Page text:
No policy position more thoroughly distinguished candidate Obama from his campaign rivals than his pledge to meet unconditionally with leaders of troublesome states such as Iran and Cuba. As secretary of State, Hillary Rodham Clinton is on the front lines of implementing the president's policy, but as a rival Democratic primary candidate she called Obama's openness to meeting with America's enemies "naive" and "irresponsible."
(Secretary Clinton's husband, former President Clinton, visited North Korea earlier this month in what the White House described as a private mission to secure the release of two imprisoned American journalists. That event, plus Pyongyang's release of a South Korean worker Thursday, have raised some hope of a slight thaw in North Korean relations. But any concrete shifts remain to be seen.)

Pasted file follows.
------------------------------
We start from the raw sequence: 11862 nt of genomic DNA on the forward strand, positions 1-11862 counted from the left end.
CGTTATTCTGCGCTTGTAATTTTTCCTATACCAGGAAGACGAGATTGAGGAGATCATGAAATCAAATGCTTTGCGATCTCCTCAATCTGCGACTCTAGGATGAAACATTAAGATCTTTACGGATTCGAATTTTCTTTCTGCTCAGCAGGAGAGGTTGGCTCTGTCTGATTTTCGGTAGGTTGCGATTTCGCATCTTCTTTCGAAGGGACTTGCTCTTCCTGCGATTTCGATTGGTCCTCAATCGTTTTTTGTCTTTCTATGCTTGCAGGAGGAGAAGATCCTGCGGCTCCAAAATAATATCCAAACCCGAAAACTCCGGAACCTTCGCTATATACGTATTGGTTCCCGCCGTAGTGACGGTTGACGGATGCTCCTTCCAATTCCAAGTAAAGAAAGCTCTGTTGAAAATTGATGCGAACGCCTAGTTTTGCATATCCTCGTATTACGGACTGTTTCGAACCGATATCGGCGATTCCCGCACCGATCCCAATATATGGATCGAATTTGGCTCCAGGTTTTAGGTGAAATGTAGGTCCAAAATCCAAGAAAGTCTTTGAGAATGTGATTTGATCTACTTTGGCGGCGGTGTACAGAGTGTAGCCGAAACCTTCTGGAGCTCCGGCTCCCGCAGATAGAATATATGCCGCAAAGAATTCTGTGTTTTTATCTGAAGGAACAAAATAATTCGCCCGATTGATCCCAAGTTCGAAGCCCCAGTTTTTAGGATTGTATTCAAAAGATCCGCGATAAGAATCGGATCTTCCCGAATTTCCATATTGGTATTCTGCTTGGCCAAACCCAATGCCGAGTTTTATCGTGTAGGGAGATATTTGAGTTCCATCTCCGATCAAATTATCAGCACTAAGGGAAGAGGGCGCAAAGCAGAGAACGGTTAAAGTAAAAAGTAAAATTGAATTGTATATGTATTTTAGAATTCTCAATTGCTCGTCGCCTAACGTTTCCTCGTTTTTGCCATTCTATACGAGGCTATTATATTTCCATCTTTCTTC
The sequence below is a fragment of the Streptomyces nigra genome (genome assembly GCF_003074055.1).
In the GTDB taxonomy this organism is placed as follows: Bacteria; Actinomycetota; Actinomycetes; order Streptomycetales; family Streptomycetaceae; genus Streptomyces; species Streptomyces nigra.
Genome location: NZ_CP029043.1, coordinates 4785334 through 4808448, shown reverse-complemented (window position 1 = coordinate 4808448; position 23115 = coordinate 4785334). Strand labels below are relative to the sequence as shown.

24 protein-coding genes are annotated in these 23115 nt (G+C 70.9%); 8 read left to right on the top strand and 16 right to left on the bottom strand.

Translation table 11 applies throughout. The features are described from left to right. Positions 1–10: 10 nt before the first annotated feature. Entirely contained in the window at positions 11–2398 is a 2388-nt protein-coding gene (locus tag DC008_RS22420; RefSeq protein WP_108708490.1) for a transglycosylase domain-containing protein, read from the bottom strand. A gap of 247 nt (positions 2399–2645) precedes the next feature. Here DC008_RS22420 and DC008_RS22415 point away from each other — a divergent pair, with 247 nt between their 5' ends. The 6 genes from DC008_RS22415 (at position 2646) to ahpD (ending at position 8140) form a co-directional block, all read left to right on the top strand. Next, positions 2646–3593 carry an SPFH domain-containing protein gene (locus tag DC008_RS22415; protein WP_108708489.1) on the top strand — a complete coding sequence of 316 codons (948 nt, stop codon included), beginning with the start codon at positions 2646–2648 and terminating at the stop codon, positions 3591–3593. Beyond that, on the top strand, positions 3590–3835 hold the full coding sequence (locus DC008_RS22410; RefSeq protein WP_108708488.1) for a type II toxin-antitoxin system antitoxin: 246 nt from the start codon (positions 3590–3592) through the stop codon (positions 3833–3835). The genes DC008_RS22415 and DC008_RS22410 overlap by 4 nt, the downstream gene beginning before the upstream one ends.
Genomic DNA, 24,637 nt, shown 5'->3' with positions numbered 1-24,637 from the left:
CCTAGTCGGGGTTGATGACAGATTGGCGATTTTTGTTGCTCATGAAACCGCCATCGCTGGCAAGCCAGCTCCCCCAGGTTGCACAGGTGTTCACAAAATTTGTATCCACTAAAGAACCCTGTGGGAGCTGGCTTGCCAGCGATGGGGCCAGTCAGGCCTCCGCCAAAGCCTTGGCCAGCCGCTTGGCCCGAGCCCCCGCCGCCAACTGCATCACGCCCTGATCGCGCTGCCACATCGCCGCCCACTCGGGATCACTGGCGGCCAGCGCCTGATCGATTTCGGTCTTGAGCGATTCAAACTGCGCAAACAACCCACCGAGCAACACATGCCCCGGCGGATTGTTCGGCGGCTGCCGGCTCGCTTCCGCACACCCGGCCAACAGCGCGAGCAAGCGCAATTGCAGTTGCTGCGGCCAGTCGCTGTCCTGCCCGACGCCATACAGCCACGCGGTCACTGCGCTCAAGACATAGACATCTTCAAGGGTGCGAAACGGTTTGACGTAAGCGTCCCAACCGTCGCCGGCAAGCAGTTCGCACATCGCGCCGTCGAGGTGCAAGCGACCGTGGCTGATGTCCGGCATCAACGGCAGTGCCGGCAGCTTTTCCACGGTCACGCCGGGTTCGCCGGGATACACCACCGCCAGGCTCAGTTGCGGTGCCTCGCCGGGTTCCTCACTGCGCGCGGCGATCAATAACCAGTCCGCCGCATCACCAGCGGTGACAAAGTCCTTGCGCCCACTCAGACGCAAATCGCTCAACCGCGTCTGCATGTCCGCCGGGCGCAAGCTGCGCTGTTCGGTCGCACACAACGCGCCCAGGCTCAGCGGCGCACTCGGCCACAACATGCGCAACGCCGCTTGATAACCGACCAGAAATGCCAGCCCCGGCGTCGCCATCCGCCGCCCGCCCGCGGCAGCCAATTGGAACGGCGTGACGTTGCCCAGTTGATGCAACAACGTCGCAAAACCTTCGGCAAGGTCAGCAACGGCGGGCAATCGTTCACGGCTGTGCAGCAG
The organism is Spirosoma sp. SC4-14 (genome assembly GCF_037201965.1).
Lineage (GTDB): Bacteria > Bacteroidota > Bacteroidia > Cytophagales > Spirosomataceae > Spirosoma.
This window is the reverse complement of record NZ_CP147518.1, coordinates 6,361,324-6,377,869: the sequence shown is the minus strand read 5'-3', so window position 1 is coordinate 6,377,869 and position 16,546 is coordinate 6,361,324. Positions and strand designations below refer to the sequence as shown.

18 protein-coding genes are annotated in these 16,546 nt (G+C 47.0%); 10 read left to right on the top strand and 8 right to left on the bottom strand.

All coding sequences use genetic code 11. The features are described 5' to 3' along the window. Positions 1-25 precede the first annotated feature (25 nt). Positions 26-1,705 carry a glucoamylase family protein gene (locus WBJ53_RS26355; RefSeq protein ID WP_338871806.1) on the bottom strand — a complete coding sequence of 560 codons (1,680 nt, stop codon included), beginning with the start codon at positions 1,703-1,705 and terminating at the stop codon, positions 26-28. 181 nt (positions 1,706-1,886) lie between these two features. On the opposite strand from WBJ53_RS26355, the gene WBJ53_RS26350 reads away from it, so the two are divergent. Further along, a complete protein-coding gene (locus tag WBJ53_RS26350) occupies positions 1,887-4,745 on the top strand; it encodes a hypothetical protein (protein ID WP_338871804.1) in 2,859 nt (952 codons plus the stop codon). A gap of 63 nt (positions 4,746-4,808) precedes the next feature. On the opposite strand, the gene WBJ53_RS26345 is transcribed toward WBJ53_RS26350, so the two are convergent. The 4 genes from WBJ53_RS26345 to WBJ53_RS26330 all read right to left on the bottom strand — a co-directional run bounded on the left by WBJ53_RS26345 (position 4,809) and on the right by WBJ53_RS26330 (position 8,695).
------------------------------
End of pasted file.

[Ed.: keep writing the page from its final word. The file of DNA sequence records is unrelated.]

As Americans went to the polls last year, they were apparently ready to give Obama's approach a try, after the perceived failures of the Bush administration's practice of freezing out enemy states. As president, Obama wasted no time converting a campaign pledge to official policy, declaring in his inaugural address, "We will extend a hand if you are willing to unclench your fist."
More than six months later, Obama can claim no breakthroughs or cite any obvious unclenched fists. Of the cases where the policy faces its biggest test – Iran, North Korea, Syria, Cuba – responses to Obama's outstretched hand range from a bite back on the nuclear front (North Korea) to silence (Iran) to modest movement (Syria and Cuba).
Administration officials have met with Syrian and Cuban officials, and the White House has said the US will return its ambassador to Damascus. But critics say the months since the extended hand of the inauguration have allowed adversaries time to further their own goals.